I did something foolish yesterday. I locked the key up in a building, and it was the only key that went to the building. I was not extremely distressed, since it would be a few days before anyone would have to access the building again. And I knew that I could find a way back in to get the key or that someone else could. The thing I most dreaded was the work of getting back in the building to retrieve the key.
Today I went to the building with the necessary tools in hand and went to work. I ended up spending a lot of time with a screwdriver and eventually gained access, retrieved the key, and put things back like they were before.
The reason I dreaded this work so much is because I have so many other projects that I am trying to work on (some urgent and some that can wait). I didn’t want to waste a half hour or an hour trying to fix something caused by my lack of thinking.
God certainly could have caused me to remember to take the key in the first place, but He didn’t. (I think He has on many occasions or I might have done things like this far more often than I have!) So I had to trust that there was something good that can come out of this.
After getting the key back, I reflected on the thing that distressed me initially: all the time and effort expended that could have been used for something else if I had not messed up to begin with. It would have been far less work if I had done it right in the first place, whereas it was much more work and time to remedy my mistake.
It reminds me of God creating man, man’s ruin by means of his sin, and the work of God in redemption. While creation is glorious and a result of what only God could imagine and do, redemption is glorious because only God could fix the mess that sinners like us got ourselves into. Our rebellion against God, the marring of the image He created us with in order to reflect His glory, the destructive consequences of our sin on our relationship with God, with others, and even the effects on creation — there is no way we could put all this right.
Thankfully, locking the key up was not so bad that it required someone else to fix it (although I did get a little help from a friend who appeared as I was finishing up). However, redemption required someone who could do that work, and only one qualified. Jesus Christ, the Lamb of God who takes away the sin of the world (John 1:29), was the only One fit for the work. The Son of God stepped into our time, in human flesh, lived a perfect life of obedience to and dependence upon God, died on the cross to bear the punishment for the sin of the world and to destroy the works of the devil (1 John 3:8), and rose again from the dead, all so that sinners like you and me could be forgiven by God (Luke 24:46-47) and be made a new creation in Christ Jesus (2 Cor. 5:17).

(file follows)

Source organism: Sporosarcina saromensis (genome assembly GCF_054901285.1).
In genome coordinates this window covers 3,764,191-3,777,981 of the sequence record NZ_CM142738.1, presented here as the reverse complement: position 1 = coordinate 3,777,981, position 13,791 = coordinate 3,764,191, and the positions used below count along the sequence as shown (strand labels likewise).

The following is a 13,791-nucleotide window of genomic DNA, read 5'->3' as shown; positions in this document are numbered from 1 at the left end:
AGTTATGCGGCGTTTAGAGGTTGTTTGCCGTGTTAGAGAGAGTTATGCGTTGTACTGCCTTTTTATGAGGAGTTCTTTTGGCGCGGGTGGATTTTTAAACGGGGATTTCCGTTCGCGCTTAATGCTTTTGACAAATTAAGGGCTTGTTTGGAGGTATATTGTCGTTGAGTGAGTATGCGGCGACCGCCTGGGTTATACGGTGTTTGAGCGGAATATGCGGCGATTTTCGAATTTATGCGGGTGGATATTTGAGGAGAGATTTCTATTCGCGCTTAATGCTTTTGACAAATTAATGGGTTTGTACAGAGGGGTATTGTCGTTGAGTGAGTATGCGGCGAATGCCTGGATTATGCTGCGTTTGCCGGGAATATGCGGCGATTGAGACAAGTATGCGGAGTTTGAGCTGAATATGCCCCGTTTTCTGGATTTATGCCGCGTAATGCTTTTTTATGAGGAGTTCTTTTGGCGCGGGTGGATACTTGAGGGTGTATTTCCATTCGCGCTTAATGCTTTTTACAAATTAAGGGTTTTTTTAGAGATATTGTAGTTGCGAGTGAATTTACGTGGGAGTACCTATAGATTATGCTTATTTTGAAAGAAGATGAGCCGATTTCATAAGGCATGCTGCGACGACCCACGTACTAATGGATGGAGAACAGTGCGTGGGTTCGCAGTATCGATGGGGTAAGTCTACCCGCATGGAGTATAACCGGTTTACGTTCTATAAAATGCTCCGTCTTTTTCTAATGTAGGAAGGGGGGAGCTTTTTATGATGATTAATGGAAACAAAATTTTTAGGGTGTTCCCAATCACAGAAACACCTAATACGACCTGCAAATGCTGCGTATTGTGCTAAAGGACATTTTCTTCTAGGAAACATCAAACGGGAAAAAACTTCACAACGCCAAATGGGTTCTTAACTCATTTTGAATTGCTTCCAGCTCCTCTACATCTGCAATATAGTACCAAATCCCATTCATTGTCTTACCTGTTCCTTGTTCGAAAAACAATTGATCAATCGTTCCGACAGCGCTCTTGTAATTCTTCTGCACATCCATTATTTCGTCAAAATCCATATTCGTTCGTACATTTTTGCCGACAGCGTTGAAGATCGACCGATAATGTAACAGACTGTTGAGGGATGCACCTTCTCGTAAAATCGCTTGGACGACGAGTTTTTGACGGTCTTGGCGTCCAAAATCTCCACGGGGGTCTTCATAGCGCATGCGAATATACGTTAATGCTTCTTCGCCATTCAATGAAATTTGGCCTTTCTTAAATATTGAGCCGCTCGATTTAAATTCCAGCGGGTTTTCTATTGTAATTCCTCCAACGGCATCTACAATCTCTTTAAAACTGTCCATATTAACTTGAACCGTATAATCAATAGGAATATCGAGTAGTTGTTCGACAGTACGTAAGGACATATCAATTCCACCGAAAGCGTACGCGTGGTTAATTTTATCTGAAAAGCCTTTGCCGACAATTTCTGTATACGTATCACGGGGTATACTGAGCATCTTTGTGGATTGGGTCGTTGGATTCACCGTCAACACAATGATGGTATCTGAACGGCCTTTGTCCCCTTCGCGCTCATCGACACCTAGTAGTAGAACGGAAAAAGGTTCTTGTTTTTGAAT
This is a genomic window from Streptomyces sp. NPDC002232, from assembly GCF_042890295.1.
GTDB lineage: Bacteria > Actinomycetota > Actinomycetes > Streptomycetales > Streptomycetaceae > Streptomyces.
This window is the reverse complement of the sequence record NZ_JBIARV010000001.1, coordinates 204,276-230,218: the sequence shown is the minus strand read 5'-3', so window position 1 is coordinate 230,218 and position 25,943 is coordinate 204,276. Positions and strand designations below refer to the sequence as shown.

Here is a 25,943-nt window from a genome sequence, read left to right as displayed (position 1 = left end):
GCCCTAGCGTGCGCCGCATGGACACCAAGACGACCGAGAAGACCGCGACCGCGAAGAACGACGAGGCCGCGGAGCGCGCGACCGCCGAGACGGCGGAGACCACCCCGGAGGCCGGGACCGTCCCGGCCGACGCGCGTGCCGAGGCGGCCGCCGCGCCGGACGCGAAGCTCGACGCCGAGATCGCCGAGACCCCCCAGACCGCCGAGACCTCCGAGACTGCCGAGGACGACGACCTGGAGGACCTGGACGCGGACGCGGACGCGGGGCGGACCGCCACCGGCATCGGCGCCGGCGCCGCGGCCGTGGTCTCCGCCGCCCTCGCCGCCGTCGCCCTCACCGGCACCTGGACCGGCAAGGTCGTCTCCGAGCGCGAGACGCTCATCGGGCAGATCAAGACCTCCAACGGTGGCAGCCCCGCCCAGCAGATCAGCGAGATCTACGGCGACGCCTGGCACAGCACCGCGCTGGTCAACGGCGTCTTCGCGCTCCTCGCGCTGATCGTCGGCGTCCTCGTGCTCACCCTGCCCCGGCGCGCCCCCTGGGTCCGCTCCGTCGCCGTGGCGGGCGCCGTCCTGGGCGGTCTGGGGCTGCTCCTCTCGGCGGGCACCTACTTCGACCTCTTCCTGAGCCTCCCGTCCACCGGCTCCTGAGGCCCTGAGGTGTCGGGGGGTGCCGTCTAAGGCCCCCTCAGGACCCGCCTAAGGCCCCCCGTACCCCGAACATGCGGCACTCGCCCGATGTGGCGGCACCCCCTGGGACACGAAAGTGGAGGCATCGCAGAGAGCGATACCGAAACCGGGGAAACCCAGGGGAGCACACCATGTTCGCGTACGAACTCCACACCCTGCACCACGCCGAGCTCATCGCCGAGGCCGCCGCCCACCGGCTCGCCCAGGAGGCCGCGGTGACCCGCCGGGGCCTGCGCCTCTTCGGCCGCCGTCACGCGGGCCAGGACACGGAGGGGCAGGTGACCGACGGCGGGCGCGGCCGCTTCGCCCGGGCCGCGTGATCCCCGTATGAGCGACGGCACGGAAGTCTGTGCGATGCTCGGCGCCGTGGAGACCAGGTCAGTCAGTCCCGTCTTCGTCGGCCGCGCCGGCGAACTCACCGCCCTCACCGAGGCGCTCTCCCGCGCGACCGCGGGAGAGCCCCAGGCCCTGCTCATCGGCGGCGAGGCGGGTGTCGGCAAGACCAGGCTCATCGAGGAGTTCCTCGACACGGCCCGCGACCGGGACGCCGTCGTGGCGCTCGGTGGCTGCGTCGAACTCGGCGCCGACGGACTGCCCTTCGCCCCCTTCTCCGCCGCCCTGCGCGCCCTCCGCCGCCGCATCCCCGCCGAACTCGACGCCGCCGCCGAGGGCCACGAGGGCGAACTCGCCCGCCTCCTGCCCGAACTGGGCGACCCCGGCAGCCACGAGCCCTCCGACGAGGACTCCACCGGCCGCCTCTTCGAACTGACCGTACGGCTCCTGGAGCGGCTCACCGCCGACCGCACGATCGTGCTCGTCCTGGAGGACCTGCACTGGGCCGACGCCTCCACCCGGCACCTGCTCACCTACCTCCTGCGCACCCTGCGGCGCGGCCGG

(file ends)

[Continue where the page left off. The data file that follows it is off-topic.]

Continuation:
Our problem had to be dealt with for things to be put right. I couldn’t simply leave the key locked up and imagine that the problem would take care of itself, and God couldn’t simply sweep our sin under the rug. And He didn’t. Mercy and justice met at the cross, and Jesus willingly gave the time and effort necessary to remedy the mess we were all in.
This message of the gospel is foolishness to those who reject it, but the wisdom of God to those who believe (1 Cor 1:22-25). I thought I was wasting my time and energy today, but I think God slowed me down to remind me of the Savior who freely gave of His time and effort to fix a situation that was not even His fault. He did not waste His time or energy, but rather accomplished eternal redemption for all who trust Him (Hebrews 9:12). And that’s something worth stopping to take the time and energy to think about for a long time — and give thanks.